In this subsection, we introduce a key complication to demonstrate the risks associated with estimators that do not include sampling weights in the propensity score estimation step. Namely, we introduce a variable $z$ that is used in the construction of the sampling weights, but is unavailable when estimating the propensity score. Such $z$s are not so unusual, particularly for datasets that are part of the federal statistical system. For example, sampling weights often include features related to fielding method, geography, and household, any of which could be related to outcomes of interest. These features might not be available (or might not be available at the same resolution) to the analyst. There is also the risk that the analyst might not be entirely aware of what features were used in constructing the design weights even if all of those features are technically available.

Combining eqs (1) and (3), the estimator of PATT has the form
$\stackrel{\u02c6}{\mathrm{P}\mathrm{A}\mathrm{T}\mathrm{T}}=\frac{{\sum}_{i=1}^{n}{y}_{i}{t}_{i}(1/{p}_{i})}{{\sum}_{i=1}^{n}{t}_{i}(1/{p}_{i})}-\frac{{\sum}_{i=1}^{n}{y}_{i}(1-{t}_{i})({e}_{i}/1-{e}_{i})(1/{p}_{i})}{{\sum}_{i=1}^{n}(1-{t}_{i})({e}_{i}/1-{e}_{i})(1/{p}_{i})}$(4)where ${e}_{i}=f(t=1|{\mathbf{x}}_{i})$, the propensity score. The first term estimates $\mathrm{E}({y}_{1}|t=1)$ regardless of the relationship of $z$ to the treatment assignment or to the potential outcomes. We write out the details of this well-known property to more easily guide the analysis into the more complicated second term.
$\frac{{\sum}_{i=1}^{n}{y}_{i}{t}_{i}(1/{p}_{i})}{{\sum}_{i=1}^{n}{t}_{i}(1/{p}_{i})}\to \frac{\int \phantom{\rule{negativethinmathspace}{0ex}}\phantom{\rule{negativethinmathspace}{0ex}}\int \phantom{\rule{negativethinmathspace}{0ex}}\phantom{\rule{negativethinmathspace}{0ex}}\int {y}_{1}\frac{1}{f(s=1|{y}_{1},\mathbf{x},z,t=1)}f({y}_{1},\mathbf{x},z|s=1,t=1)\phantom{\rule{1pt}{0ex}}d{y}_{1}\phantom{\rule{1pt}{0ex}}d\mathbf{x}\phantom{\rule{1pt}{0ex}}dz}{\int \phantom{\rule{negativethinmathspace}{0ex}}\phantom{\rule{negativethinmathspace}{0ex}}\int \phantom{\rule{negativethinmathspace}{0ex}}\phantom{\rule{negativethinmathspace}{0ex}}\int \frac{1}{f(s=1|{y}_{1},\mathbf{x},z,t=1)}f({y}_{1},\mathbf{x},z|s=1,t=1)\phantom{\rule{1pt}{0ex}}d{y}_{1}\phantom{\rule{1pt}{0ex}}d\mathbf{x}\phantom{\rule{1pt}{0ex}}dz}$(5)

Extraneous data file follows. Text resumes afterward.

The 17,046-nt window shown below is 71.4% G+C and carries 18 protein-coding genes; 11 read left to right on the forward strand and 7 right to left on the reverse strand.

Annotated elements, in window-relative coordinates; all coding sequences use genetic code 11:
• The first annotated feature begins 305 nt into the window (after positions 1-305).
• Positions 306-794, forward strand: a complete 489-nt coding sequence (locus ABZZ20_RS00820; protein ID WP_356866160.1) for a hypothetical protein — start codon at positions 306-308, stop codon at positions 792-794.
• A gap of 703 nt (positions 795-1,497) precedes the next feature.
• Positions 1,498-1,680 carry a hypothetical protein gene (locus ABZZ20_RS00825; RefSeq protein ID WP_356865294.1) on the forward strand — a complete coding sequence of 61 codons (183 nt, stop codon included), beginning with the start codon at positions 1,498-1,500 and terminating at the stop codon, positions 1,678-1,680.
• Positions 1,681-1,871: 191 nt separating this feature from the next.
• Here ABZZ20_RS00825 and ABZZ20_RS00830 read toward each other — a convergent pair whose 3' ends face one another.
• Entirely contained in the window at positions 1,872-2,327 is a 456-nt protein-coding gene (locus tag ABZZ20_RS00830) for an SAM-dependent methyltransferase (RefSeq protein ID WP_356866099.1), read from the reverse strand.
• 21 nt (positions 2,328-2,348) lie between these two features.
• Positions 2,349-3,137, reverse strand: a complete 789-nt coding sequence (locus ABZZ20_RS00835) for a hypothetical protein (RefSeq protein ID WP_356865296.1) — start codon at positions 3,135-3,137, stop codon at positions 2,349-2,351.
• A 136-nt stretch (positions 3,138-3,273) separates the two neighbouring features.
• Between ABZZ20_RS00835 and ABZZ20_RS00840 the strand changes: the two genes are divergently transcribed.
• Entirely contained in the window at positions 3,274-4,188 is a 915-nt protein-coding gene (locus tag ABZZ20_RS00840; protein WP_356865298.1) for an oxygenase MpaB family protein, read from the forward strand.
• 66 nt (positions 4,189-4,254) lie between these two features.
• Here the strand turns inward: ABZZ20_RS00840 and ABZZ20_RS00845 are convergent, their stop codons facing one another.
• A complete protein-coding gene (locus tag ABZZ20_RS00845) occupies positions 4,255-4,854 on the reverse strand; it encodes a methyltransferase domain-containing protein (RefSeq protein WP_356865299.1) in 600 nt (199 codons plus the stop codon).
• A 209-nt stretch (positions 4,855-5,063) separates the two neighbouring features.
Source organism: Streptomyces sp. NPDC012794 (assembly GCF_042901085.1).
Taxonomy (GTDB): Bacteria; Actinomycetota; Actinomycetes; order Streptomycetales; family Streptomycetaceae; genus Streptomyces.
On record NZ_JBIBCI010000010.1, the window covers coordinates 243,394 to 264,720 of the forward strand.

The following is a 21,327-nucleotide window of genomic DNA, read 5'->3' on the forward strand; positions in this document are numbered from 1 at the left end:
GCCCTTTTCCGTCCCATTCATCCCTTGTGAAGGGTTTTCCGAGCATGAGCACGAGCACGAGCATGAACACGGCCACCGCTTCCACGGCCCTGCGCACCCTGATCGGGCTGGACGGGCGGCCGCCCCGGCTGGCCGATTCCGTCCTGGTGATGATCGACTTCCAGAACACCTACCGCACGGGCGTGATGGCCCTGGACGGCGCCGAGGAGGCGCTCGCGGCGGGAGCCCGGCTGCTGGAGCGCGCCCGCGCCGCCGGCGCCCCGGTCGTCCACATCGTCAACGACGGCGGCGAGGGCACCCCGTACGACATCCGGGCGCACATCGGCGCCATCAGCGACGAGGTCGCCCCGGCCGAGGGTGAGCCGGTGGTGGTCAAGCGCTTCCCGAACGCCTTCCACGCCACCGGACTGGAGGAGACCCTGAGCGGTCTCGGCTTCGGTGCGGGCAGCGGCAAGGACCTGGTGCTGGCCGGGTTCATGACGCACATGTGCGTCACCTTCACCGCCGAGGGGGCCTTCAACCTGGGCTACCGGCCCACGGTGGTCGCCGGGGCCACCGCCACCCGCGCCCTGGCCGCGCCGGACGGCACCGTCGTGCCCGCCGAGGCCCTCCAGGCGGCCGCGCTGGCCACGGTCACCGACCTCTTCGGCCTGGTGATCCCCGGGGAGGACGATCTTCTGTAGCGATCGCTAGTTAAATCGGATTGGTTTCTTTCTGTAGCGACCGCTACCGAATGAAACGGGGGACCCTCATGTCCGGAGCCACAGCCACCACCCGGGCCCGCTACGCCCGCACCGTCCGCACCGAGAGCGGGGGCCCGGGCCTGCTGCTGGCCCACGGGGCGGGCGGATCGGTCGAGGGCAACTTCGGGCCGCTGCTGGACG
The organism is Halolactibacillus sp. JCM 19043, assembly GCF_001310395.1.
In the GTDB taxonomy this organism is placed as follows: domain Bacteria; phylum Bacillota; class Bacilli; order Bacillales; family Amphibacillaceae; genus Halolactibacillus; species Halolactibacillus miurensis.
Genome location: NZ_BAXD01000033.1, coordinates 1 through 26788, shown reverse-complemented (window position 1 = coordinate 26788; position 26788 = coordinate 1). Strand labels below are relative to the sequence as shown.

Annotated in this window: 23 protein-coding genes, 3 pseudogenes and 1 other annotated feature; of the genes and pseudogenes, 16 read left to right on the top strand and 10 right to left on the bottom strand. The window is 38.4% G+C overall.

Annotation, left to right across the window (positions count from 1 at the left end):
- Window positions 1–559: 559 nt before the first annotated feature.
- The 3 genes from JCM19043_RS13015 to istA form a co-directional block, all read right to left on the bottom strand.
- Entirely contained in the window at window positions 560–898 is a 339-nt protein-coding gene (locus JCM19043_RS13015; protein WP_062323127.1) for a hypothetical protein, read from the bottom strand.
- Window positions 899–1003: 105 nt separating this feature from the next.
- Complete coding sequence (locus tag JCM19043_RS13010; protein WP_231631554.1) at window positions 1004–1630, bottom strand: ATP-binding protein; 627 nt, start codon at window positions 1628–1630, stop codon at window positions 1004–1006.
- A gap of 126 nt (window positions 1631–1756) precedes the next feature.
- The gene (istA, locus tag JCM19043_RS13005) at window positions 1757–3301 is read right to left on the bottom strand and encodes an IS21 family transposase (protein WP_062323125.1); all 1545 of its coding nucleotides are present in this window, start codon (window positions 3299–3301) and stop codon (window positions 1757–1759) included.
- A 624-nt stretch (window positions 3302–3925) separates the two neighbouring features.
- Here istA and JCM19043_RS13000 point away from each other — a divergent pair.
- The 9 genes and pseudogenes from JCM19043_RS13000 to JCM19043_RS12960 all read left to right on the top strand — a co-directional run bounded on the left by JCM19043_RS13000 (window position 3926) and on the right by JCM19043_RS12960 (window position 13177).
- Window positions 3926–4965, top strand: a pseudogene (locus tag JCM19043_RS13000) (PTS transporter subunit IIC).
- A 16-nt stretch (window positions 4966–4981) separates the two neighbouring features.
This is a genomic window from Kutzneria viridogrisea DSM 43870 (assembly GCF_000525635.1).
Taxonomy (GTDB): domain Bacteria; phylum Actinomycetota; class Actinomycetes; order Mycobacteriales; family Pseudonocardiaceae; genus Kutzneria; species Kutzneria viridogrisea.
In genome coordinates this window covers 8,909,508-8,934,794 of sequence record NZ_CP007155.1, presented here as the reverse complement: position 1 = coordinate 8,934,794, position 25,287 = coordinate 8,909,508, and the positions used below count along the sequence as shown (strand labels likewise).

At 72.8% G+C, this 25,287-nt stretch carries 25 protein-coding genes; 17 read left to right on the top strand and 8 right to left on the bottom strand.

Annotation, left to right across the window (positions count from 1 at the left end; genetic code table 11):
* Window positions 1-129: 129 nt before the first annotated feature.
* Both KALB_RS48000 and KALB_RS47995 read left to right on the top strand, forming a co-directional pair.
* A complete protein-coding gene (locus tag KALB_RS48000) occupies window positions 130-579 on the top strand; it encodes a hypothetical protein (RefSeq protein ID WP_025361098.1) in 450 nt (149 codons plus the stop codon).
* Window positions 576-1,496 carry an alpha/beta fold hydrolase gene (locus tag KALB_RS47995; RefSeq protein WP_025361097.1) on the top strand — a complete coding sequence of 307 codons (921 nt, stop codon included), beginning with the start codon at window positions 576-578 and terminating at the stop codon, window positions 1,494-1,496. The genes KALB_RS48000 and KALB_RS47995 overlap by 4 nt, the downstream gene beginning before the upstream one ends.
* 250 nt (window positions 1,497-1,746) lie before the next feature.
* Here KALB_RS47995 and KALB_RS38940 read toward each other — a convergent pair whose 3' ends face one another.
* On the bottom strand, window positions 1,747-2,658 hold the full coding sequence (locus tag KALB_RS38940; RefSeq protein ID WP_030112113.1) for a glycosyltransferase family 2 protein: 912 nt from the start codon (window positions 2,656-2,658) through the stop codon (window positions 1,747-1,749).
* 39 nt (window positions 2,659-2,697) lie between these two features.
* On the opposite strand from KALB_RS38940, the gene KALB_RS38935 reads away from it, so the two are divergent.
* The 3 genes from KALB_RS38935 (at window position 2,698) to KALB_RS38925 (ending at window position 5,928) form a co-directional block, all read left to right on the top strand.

$=\frac{\int \phantom{\rule{negativethinmathspace}{0ex}}\phantom{\rule{negativethinmathspace}{0ex}}\int \phantom{\rule{negativethinmathspace}{0ex}}\phantom{\rule{negativethinmathspace}{0ex}}\int {y}_{1}\frac{f(s=1|{y}_{1},\mathbf{x},z,t=1)f({y}_{1},\mathbf{x},z|t=1)}{f(s=1|{y}_{1},\mathbf{x},z,t=1)f(s=1|t=1)}\phantom{\rule{1pt}{0ex}}d{y}_{1}\phantom{\rule{1pt}{0ex}}d\mathbf{x}\phantom{\rule{1pt}{0ex}}dz}{\int \phantom{\rule{negativethinmathspace}{0ex}}\phantom{\rule{negativethinmathspace}{0ex}}\int \phantom{\rule{negativethinmathspace}{0ex}}\phantom{\rule{negativethinmathspace}{0ex}}\int \frac{f(s=1|{y}_{1},\mathbf{x},z,t=1)f({y}_{1},\mathbf{x},z|t=1)}{f(s=1|{y}_{1},\mathbf{x},z,t=1)f(s=1|t=1)}\phantom{\rule{1pt}{0ex}}d{y}_{1}\phantom{\rule{1pt}{0ex}}d\mathbf{x}\phantom{\rule{1pt}{0ex}}dz}$(6)
$=\frac{\frac{1}{f(s=1|t=1)}\int \phantom{\rule{negativethinmathspace}{0ex}}\phantom{\rule{negativethinmathspace}{0ex}}\int \phantom{\rule{negativethinmathspace}{0ex}}\phantom{\rule{negativethinmathspace}{0ex}}\int {y}_{1}f({y}_{1},\mathbf{x},z|t=1)\phantom{\rule{1pt}{0ex}}d{y}_{1}\phantom{\rule{1pt}{0ex}}d\mathbf{x}\phantom{\rule{1pt}{0ex}}dz}{\frac{1}{f(s=1|t=1)}\int \phantom{\rule{negativethinmathspace}{0ex}}\phantom{\rule{negativethinmathspace}{0ex}}\int \phantom{\rule{negativethinmathspace}{0ex}}\phantom{\rule{negativethinmathspace}{0ex}}\int f({y}_{1},\mathbf{x},z|t=1)\phantom{\rule{1pt}{0ex}}d{y}_{1}\phantom{\rule{1pt}{0ex}}d\mathbf{x}\phantom{\rule{1pt}{0ex}}dz}$(7)
$=\mathrm{E}({y}_{1}|t=1)$(8)The second term in eq. (4) should estimate $\mathrm{E}({y}_{0}|t=1)$, but we will see that this depends on how we estimate the propensity scores, ${p}_{i}$, and on a few key assumptions. Here we will just analyze the numerator since, as seen in eq. (7) the denominator is simply a normalization term.

If we use the approach described in Zanutto [3] and DuGoff et al. [1] then we insert the propensity score conditional on $s=1$ in place of ${e}_{i}$.